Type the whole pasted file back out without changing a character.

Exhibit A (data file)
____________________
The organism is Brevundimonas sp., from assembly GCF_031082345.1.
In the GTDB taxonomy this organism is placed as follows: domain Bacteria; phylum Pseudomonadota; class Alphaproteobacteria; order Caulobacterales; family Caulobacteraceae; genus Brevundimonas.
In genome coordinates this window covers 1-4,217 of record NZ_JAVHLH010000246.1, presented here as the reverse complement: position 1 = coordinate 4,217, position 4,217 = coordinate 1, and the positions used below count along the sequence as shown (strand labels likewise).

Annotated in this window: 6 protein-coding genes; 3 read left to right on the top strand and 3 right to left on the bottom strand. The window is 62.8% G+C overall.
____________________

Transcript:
The organism is Brevundimonas sp., from assembly GCF_031082345.1.
In the GTDB taxonomy this organism is placed as follows: domain Bacteria; phylum Pseudomonadota; class Alphaproteobacteria; order Caulobacterales; family Caulobacteraceae; genus Brevundimonas.
In genome coordinates this window covers 1-4,217 of record NZ_JAVHLH010000246.1, presented here as the reverse complement: position 1 = coordinate 4,217, position 4,217 = coordinate 1, and the positions used below count along the sequence as shown (strand labels likewise).

Annotated in this window: 6 protein-coding genes; 3 read left to right on the top strand and 3 right to left on the bottom strand. The window is 62.8% G+C overall.